Emma Watson Feels Like an Imposter, Not an Actress

Actress opens up to Vogue U.K. about acting and the #HeForShe campaign

By Zach Johnson Aug 03, 2015 6:20 PMTags
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Fake it 'til you make it!

Emma Watson exudes confidence onscreen, particularly as Hermione Granger in the Harry Potter film franchise. Appearances can be deceiving as the 25-year-old movie star admits to Vogue U.K. she isn't always so sure of her acting abilities.

Asked whether acting comes naturally, Watson—who graduated from Brown University last year—isn't sure. "It's something I've really wrestled with. I've gone back and I've quizzed my parents. When I was younger, I just did it. I just acted. It was just there. So now when I receive recognition for my acting, I feel incredibly uncomfortable. I tend to turn in on myself," she admits. "I feel like an imposter."

In hindsight, she says, "It was just something I did."

By contrast, Watson is steadfast in regard to her views on gender equality.

Last year, she launched the #HeForShe movement during a U.N. address.

The night before she gave her speech in New York City in September 2014, Watson tells the magazine, "I was in my hotel room, thinking, 'I can't do this.' I was just terrified." To calm her nerves and get a fresh perspective, she reached out to a friend via Skype, who told her, "'Go through it again and ask yourself, if you were hit by a bus tomorrow, would you be comfortable with every single line?'"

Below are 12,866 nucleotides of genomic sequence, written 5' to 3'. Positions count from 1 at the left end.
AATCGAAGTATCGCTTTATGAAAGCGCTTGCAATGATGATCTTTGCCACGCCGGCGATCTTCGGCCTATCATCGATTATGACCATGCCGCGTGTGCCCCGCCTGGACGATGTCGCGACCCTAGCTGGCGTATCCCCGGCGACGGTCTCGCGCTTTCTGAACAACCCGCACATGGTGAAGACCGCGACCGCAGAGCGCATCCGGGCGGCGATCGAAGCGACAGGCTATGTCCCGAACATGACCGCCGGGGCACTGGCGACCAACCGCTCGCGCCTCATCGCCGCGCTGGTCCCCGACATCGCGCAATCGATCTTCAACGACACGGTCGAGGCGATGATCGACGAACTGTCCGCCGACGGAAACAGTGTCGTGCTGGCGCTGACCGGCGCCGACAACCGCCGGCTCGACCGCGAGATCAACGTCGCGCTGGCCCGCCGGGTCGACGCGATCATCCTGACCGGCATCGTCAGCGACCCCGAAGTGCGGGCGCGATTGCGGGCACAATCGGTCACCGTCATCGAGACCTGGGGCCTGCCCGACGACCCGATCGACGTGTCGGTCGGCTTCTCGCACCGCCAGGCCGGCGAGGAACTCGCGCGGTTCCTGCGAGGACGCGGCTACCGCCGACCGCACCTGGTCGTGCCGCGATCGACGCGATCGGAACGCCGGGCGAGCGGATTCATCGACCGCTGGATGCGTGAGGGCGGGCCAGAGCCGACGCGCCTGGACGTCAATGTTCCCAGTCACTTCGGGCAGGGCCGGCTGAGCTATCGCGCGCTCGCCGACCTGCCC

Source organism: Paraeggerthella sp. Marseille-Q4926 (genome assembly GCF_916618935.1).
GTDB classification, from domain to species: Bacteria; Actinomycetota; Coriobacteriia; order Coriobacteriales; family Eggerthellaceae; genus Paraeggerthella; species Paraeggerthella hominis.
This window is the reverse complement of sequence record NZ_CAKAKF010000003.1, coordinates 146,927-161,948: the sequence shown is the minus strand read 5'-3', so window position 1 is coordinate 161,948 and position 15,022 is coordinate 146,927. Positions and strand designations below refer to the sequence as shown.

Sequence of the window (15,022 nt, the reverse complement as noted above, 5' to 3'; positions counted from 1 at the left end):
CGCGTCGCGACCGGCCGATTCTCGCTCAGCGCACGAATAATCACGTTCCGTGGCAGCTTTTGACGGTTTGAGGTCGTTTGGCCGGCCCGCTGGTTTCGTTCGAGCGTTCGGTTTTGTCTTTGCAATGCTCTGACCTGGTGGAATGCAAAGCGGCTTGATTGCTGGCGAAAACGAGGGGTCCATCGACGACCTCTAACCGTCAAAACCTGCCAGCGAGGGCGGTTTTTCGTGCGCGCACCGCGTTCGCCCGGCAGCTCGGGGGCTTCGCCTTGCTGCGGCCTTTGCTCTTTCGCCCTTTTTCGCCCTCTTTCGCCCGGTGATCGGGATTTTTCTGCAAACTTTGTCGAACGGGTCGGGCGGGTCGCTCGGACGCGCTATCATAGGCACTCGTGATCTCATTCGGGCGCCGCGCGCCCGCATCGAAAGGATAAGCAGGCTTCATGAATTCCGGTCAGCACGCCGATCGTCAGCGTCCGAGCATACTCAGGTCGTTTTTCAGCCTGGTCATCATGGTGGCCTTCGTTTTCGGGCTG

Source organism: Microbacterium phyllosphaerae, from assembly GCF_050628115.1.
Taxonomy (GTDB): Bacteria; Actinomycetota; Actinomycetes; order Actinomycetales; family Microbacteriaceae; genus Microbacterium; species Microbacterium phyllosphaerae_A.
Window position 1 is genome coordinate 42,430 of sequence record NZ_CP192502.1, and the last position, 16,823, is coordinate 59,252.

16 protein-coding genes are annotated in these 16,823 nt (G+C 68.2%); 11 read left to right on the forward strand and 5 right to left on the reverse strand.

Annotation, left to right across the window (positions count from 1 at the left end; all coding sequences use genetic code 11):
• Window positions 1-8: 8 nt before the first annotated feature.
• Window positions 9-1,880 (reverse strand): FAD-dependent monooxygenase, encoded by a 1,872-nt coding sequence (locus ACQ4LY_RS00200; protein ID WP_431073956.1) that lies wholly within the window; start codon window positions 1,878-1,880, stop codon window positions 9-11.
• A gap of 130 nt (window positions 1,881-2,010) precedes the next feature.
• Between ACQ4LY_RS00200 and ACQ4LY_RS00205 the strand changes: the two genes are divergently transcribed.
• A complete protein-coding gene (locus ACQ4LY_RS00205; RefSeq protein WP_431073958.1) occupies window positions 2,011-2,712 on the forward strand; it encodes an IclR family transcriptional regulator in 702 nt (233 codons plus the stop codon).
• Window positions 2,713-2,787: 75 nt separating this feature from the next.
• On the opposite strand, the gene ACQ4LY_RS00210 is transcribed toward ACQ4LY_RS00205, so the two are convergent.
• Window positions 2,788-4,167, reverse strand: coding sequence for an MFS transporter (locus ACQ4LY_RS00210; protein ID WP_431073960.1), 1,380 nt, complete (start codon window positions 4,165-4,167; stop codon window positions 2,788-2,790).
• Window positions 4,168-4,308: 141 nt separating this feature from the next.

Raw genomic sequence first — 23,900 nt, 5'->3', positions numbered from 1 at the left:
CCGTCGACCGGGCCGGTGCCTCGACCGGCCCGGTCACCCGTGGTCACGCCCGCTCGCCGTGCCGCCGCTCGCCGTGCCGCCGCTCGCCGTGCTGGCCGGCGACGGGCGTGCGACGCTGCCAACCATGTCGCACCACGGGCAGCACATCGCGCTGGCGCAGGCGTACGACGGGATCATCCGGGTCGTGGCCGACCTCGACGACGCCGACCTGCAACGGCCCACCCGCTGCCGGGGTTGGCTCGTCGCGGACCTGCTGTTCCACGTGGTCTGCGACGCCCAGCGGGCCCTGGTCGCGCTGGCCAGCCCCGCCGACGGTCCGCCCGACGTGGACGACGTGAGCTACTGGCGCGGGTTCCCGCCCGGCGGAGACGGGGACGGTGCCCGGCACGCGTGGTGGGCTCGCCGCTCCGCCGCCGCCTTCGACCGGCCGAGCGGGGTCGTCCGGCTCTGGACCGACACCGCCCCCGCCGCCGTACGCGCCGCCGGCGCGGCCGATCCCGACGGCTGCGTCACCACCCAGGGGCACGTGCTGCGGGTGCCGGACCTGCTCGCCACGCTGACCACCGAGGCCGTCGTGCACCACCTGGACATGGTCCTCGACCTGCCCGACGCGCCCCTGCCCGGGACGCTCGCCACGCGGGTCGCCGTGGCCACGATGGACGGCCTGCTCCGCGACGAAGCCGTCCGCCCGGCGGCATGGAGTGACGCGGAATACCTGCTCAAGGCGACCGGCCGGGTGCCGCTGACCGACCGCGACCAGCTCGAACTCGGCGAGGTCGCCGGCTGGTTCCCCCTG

Watson touched upon such anxieties during her speech.

"In my nervousness for this speech and my moments of doubt, I've told myself firmly, 'If not me, who? If not now, when?' If you have similar doubts when opportunities are presented to you, I hope that those words will be helpful because the reality is, if we do nothing, it will take 75 years or for me, to be nearly 100, before women can expect to be paid the same as men for the same work—15.5 million girls will be married in the next 16 years as children and at current rates, it won't be until 2086 before all rural African girls can have a secondary education."

Since becoming a Goodwill Ambassador for UN Women, "Part of me relaxed after I took on that position; it gave me a sense of belonging and purpose," she explains.

"Everything clicked in to place, in a way that it hadn't before.  understood what I'm here to do and knew where to channel all this energy that has been coming at me. I now feel this sense of peace," she says. "People say that I'm different since I did it."